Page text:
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FIWARE IoT Agent for a JSON-based Protocol

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An Internet of Things Agent for a JSON based protocol (with AMQP, HTTP and MQTT transports). This IoT Agent is designed to be a bridge between JSON and the NGSI interface of a context broker.

It is based on the IoT Agent Node.js Library. Further general information about the FIWARE IoT Agents framework, its architecture and the common interaction model can be found in the library's GitHub repository.

This project is part of FIWARE. For more information check the FIWARE Catalogue entry for the IoT Agents.

📚 Documentation 🎓 Academy 🐳 Docker Hub 🎯 Roadmap



This IoT Agent is designed to be a bridge between an MQTT/HTTP+JSON based protocol and the FIWARE NGSI standard used in FIWARE. This project is based in the Node.js IoT Agent library. More information about the IoT Agents can be found within the library's GitHub repository.

A quick way to get started is to read the Step by step Manual.

As is the case in any IoT Agent, this one follows the interaction model defined in the Node.js IoT Agent Library, that is used for the implementation of the Northbound APIs. Information about the IoTAgent's architecture can be found on that global repository. This documentation will only address those features and characteristics that are particular to the JSON IoTAgent.

If you want to contribute to the project, check out the Development section and the Contribution guidelines.

Additional information about operating the component can be found in the Operations: logs and alarms document.


Information about how to install the JSON IoTAgent can be found at the corresponding section of the Installation & Administration Guide.

A Dockerfile is also available for your use - further information can be found here


Information about how to use the IoT Agent can be found in the User & Programmers Manual.

The following features are listed as deprecated.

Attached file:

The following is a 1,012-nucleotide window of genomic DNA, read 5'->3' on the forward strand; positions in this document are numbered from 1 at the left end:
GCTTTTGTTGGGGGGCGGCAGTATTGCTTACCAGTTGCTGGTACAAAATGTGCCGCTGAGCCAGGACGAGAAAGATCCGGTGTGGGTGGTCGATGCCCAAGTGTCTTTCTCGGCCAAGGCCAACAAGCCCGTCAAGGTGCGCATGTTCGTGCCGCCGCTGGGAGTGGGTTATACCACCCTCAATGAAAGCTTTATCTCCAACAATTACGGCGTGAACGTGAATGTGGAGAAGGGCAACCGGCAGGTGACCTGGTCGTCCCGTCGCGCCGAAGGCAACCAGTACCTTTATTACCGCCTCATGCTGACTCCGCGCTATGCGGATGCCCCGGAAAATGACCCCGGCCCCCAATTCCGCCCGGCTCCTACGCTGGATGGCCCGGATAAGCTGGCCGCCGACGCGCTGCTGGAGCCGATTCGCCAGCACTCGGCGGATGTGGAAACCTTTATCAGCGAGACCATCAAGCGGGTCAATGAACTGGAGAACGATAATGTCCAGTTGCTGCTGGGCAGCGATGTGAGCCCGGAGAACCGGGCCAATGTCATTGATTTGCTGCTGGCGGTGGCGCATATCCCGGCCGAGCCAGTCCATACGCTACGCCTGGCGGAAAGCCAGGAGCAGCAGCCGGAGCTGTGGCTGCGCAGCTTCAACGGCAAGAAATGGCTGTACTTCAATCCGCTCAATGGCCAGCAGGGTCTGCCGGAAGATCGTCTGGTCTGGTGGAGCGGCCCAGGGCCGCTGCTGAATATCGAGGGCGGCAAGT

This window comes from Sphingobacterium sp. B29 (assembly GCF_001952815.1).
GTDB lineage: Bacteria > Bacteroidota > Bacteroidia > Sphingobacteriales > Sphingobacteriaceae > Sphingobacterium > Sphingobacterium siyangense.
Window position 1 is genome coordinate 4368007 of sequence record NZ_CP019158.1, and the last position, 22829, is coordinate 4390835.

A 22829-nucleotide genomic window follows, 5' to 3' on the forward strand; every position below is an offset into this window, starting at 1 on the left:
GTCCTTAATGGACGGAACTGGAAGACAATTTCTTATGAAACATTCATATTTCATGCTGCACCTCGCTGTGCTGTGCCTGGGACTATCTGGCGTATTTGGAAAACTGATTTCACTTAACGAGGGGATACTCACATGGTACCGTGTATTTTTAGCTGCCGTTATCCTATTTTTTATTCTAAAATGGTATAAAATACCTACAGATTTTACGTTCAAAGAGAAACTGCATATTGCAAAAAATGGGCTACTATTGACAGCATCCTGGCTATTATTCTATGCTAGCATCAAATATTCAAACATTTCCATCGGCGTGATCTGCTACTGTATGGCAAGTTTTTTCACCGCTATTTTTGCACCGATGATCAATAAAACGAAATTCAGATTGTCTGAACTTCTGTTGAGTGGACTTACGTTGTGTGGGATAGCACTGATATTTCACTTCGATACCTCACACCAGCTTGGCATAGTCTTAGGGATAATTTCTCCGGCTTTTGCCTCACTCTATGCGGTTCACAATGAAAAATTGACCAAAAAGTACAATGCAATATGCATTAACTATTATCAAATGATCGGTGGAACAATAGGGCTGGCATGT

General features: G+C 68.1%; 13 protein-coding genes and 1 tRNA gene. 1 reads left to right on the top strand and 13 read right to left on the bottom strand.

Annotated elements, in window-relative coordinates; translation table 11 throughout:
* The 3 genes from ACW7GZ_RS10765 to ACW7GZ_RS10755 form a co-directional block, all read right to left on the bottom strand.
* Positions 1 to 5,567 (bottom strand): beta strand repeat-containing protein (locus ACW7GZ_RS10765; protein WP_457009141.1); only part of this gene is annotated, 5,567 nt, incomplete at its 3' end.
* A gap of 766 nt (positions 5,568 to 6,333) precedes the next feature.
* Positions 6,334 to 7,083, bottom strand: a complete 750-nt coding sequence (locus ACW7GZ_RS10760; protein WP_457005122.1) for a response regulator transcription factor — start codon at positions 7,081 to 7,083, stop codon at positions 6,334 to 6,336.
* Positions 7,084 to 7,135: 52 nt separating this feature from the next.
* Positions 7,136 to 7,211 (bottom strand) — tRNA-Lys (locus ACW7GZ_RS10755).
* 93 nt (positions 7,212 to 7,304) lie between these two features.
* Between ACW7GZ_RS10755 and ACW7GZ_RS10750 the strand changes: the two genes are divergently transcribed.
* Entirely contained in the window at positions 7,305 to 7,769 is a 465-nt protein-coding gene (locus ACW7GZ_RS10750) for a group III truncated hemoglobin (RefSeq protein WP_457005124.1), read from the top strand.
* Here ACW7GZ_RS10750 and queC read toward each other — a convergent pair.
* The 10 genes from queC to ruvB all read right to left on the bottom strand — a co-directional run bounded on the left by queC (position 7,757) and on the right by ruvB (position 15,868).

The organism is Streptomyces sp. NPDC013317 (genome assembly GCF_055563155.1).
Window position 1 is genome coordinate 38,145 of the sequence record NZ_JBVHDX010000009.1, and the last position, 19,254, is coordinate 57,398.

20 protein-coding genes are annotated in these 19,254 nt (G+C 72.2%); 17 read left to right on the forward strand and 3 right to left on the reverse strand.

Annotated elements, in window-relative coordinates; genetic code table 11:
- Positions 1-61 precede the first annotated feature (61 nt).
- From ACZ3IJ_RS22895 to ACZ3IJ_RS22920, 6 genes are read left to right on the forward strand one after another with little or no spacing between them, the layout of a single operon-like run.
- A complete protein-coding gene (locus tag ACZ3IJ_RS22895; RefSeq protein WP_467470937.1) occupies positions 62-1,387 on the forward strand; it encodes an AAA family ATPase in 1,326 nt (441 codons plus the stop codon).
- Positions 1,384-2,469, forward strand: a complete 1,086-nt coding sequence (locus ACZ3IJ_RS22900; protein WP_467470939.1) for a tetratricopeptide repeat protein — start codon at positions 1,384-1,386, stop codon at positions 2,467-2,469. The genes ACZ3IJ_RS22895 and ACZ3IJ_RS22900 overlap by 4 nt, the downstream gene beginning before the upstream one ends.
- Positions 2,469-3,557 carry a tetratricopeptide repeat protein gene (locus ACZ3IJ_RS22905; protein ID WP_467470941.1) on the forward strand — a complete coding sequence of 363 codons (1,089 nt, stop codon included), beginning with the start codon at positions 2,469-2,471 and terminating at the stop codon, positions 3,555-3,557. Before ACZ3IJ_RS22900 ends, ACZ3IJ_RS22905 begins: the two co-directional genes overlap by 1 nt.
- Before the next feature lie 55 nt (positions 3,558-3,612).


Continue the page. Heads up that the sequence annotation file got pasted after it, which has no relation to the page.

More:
Apiary reference for the Configuration API can be found here More information about IoT Agents and their APIs can be found in the IoT Agent Library documentation.

The latest IoT Agent for JSON documentation is also available on ReadtheDocs

Command-line Client

The JSON IoT Agent comes with a client that can be used to test its features, simulating a device. The client can be executed with the following command:


This will show a prompt where commands can be issued to the MQTT broker. For a list of the currently available commands type help.

The client loads a global configuration used for all the commands, containing the host and port of the MQTT broker and the API Key and Device ID of the device to simulate. This information can be changed with the config command.

In order to use any of the MQTT commands, you have to connect to the MQTT broker first. If no connection is available, MQTT commands will show an error message reminding you to connect.

The command-line Client gets its default values from a config file in the root of the project: client-config.js. This config file can be used to permanently tune the MQTT broker parameters, or the default device ID and APIKey.


If you'd like to contribute, start by searching through the issues and pull requests to see whether someone else has raised a similar idea or question.

Before contributing, please check out contribution guidelines


Mocha Test Runner + Should.js Assertion Library.

The test environment is preconfigured to run BDD testing style.

Module mocking during testing can be done with proxyquire

To run tests, type

npm test


All the tests are designed to test end-to-end scenarios, and there are some requirements for its current execution:

  • MQTT v5 broker (like mosquitto v1.6.7 server running)
  • MongoDB v4.x server running
  • RabbitMQ

To run requirements you can type:

   docker run -d -p 27017:27017 --hostname mongo --name mongo mongo:4.4.19
   docker run -d -p 1883:1883 -l mosquitto eclipse-mosquitto:1.6.15
   docker run -d -p 5672:5672 --hostname my-rabbit --name some-rabbit rabbitmq:3.11.13


The IoT Agent for JSON is licensed under Affero General Public License (GPL) version 3.

© 2023 Telefonica Investigación y Desarrollo, S.A.U

Further information on the use of the AGPL open source license

There is absolutely no problem in using a product licensed under AGPL 3.0. Issues with GPL (or AGPL) licenses are mostly related with the fact that different people assign different interpretations on the meaning of the term “derivate work” used in these licenses. Due to this, some people believe that there is a risk in just using software under GPL or AGPL licenses (even without modifying it).

For the avoidance of doubt, the owners of this software licensed under an AGPL-3.0 license wish to make a clarifying public statement as follows:

Please note that software derived as a result of modifying the source code of this software in order to fix a bug or incorporate enhancements is considered a derivative work of the product. Software that merely uses or aggregates (i.e. links to) an otherwise unmodified version of existing software is not considered a derivative work, and therefore it does not need to be released as under the same license, or even released as open source.